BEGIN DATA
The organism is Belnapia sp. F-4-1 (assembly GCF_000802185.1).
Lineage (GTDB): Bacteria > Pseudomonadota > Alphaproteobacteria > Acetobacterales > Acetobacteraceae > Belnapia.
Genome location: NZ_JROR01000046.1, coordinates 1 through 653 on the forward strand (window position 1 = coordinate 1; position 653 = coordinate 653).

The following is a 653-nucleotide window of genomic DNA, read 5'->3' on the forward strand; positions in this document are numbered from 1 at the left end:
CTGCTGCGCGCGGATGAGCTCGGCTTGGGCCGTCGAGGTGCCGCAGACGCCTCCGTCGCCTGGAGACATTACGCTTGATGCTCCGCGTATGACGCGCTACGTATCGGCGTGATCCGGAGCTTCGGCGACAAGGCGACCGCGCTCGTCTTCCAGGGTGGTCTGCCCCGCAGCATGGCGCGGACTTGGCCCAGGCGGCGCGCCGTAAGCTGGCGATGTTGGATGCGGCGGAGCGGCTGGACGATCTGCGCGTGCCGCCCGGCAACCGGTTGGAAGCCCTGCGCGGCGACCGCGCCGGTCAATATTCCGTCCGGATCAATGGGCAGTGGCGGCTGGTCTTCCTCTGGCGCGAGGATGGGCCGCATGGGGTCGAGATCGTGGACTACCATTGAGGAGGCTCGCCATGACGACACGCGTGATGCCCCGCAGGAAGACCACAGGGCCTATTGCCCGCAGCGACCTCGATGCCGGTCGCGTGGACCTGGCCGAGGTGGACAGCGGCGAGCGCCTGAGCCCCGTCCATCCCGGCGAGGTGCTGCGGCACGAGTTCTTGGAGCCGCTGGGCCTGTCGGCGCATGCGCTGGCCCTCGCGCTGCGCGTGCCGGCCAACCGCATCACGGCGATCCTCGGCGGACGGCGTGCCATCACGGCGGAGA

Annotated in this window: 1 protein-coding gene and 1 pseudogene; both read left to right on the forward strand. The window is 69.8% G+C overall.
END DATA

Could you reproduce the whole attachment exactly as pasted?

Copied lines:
The organism is Belnapia sp. F-4-1 (assembly GCF_000802185.1).
Lineage (GTDB): Bacteria > Pseudomonadota > Alphaproteobacteria > Acetobacterales > Acetobacteraceae > Belnapia.
Genome location: NZ_JROR01000046.1, coordinates 1 through 653 on the forward strand (window position 1 = coordinate 1; position 653 = coordinate 653).

The following is a 653-nucleotide window of genomic DNA, read 5'->3' on the forward strand; positions in this document are numbered from 1 at the left end:
CTGCTGCGCGCGGATGAGCTCGGCTTGGGCCGTCGAGGTGCCGCAGACGCCTCCGTCGCCTGGAGACATTACGCTTGATGCTCCGCGTATGACGCGCTACGTATCGGCGTGATCCGGAGCTTCGGCGACAAGGCGACCGCGCTCGTCTTCCAGGGTGGTCTGCCCCGCAGCATGGCGCGGACTTGGCCCAGGCGGCGCGCCGTAAGCTGGCGATGTTGGATGCGGCGGAGCGGCTGGACGATCTGCGCGTGCCGCCCGGCAACCGGTTGGAAGCCCTGCGCGGCGACCGCGCCGGTCAATATTCCGTCCGGATCAATGGGCAGTGGCGGCTGGTCTTCCTCTGGCGCGAGGATGGGCCGCATGGGGTCGAGATCGTGGACTACCATTGAGGAGGCTCGCCATGACGACACGCGTGATGCCCCGCAGGAAGACCACAGGGCCTATTGCCCGCAGCGACCTCGATGCCGGTCGCGTGGACCTGGCCGAGGTGGACAGCGGCGAGCGCCTGAGCCCCGTCCATCCCGGCGAGGTGCTGCGGCACGAGTTCTTGGAGCCGCTGGGCCTGTCGGCGCATGCGCTGGCCCTCGCGCTGCGCGTGCCGGCCAACCGCATCACGGCGATCCTCGGCGGACGGCGTGCCATCACGGCGGAGA

Annotated in this window: 1 protein-coding gene and 1 pseudogene; both read left to right on the forward strand. The window is 69.8% G+C overall.